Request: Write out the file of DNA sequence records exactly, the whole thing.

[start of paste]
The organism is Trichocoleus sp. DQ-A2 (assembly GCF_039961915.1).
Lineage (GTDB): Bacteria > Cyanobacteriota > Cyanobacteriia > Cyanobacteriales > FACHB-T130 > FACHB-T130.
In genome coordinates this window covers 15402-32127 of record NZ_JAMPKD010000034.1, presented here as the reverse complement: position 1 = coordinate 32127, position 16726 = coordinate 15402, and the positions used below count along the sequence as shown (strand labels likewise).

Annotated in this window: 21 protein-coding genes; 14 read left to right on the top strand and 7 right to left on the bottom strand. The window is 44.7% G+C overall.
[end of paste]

The organism is Trichocoleus sp. DQ-A2 (assembly GCF_039961915.1).
Lineage (GTDB): Bacteria > Cyanobacteriota > Cyanobacteriia > Cyanobacteriales > FACHB-T130 > FACHB-T130.
In genome coordinates this window covers 15402-32127 of record NZ_JAMPKD010000034.1, presented here as the reverse complement: position 1 = coordinate 32127, position 16726 = coordinate 15402, and the positions used below count along the sequence as shown (strand labels likewise).

Annotated in this window: 21 protein-coding genes; 14 read left to right on the top strand and 7 right to left on the bottom strand. The window is 44.7% G+C overall.